24 April 2005


Blogs are my latest hobby. This might come as a surprise, judging from this far-from-prolific thing you are reading. What I mean is, I’ve been devouring these delicious bites of other people’s existence with a vengeance. Maybe I’m making up for all the months of blog starvation, being anorexic almost, oblivious to the joys of invading other people’s worlds.

Now, I’m part of a family. I might not be getting the love I deserve on my fellow bloggers’ blogrolls, but that’s okay because most families are dysfunctional these days, anyway.

Recently, I found this gem of a blog at girlsarepretty.com. A different story everyday! The joy! Morbid but hilarious stories that never fail to shock me. I wrote Pretty Girl (the writer) a very embarrassing fan mail, gushing about how she’s God’s gift to bored netizens everywhere, and how I would kill to write like that. She turned out to be a he. Only guys can be that funny, some say.

I do actually have one burning question to ask these great bloggers — if they spend so much time writing about their lives, how do they find time to actually have a life?

22 April 2005

What we wouldn't do for an idea.

Ideas sell us things we don't need. I am guilty of the crime (they made me do it because I work in advertising).

I once had the idea that I was in love. For one moment, my mental capacities were reduced to that of a teenager's and I was just lapping up the lies. I don't blame myself - some major media buying was going on, and my inner TiVo was powerless. That 'L' word managed to buy into almost every single film, book, and song on the planet. How do you buck the trend when your local galaxy has been singing sappy love songs at karaoke bars and quoting lines like "you complete me"?

Now, I am one dissatisfied customer.

So I've been thinking up some campaigns of my own to counter the battle for my mind. I shall slogan myself out of this! My tagline for my very first campaign should be long and bizarre enough for everyone to remember.

"All Men Are Bastards No Matter How Nice They Seem At First".

Would it make a good jingle, you think?

04 April 2005

View from the 8th floor Posted by Hello

Winter time Posted by Hello

03 April 2005

The Death of Happy Endings

It now seems that poignant goodbyes between characters is a much-favoured movie finale. And you thought you could pull the rose-tinted-glasses over your tear-weary eyes, and let the magic of cinema soothe your romance-starved heart? Ha! Think again!

It was a Scarlett Johannson weekend for me. I caught In Good Company last night (not worth blogging about), and Lost in Translation (2nd viewing) this afternoon. Maybe it's just me, but the "love life" of the characters she plays always seems star-crossed.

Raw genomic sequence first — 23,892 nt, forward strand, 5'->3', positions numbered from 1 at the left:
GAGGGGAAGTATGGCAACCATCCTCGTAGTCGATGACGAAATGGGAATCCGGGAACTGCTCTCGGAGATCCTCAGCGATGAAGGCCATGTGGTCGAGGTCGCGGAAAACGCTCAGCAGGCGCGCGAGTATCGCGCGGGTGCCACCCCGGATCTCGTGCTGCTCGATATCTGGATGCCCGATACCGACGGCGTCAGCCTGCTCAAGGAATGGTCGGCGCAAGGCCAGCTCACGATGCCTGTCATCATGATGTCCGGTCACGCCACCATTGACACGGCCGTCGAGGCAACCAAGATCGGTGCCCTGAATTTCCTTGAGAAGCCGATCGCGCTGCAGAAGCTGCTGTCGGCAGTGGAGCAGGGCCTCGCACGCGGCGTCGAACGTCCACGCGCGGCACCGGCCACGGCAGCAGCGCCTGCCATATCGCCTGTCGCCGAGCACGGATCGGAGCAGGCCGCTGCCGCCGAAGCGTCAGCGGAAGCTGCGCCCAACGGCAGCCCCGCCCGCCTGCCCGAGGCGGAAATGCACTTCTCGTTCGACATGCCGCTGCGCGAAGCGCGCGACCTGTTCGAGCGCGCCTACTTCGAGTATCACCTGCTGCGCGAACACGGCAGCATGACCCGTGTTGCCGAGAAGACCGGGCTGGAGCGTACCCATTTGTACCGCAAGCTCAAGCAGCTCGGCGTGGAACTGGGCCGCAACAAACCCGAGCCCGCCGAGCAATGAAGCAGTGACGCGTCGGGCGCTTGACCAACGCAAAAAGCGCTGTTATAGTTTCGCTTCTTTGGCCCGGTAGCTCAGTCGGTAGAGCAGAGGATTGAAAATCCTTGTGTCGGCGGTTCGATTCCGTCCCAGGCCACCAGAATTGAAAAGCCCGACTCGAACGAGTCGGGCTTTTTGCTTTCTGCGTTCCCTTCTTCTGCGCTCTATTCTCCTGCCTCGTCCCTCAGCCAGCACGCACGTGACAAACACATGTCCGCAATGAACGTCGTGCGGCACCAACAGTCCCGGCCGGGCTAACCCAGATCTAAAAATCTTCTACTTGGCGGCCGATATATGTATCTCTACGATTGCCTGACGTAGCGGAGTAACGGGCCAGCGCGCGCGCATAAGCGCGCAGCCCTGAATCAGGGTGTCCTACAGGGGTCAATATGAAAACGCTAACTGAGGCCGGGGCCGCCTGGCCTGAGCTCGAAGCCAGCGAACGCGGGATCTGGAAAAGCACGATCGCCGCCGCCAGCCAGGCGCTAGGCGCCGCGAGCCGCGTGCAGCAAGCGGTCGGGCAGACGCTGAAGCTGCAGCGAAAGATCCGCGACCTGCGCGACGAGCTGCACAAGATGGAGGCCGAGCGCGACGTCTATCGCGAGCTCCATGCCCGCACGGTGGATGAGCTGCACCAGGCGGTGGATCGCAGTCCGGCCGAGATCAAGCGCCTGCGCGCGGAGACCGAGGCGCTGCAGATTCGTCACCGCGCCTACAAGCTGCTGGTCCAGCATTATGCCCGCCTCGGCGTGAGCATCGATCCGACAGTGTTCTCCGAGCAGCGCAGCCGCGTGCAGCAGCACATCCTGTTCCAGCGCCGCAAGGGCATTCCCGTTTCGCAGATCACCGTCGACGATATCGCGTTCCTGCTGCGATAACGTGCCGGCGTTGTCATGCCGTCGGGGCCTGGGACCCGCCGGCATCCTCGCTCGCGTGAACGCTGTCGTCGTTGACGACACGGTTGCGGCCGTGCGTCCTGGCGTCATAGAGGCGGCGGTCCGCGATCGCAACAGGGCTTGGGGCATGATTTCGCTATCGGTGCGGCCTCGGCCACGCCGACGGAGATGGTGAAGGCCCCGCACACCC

Which isn't surprising in Lost in Translation, a flick that dwells more on failure than success, and is more about alienation than making a connection.

In Bob and Charlotte's idealistic youth, the future was a promise. As the years passed, they realised it was a contract, not a promise, and they didn't read the fine print. Bob’s stellar career must eventually decline, just as the thrill of Charlotte’s marriage loses its lustre. Despite Bob and Charlotte's difference in age, they both stumble upon disillusionment equally unprepared. And it is their sharing of this emptiness, not lust, that unites them. (Conditioned by Hollywood, I'm sure I wasn't the only one expecting something as they lay side by side.)

Instead, the hotel bed becomes the backdrop for a heart-to-heart talk into the wee hours of morning. Charlotte asks a question resonant for so many of us, "Does it get any easier?" and we prick our ears with vested interest. Bob is a tiny window into Charlotte's future, as she begins to experience the dull strain in her own marriage, slight but nonetheless troubling suspicions of her husband's possible infidelity, and a loneliness she thought she said goodbye to at the altar.

In spite of its sobering themes, Lost in Translation isn't a film you'd call depressing. Roll-over funny scenes punctuate its masterfully-captured, incessant drone of ennui. And Tokyo, although bizarre and lonely, fascinates with its sights, pleasures and quirks.

It is Charlotte's lone rambling in temples, Bob's goofy mishaps and the couple's casual banter that make this film so subtly charming. And in the true spirit of subtlety, the most hard-hitting conversation is the one we can’t hear.

And maybe saying goodbye is the happiest ending possible — all relationships would eventually degenerate, but theirs is sweetly immortalised by its unexplored potential.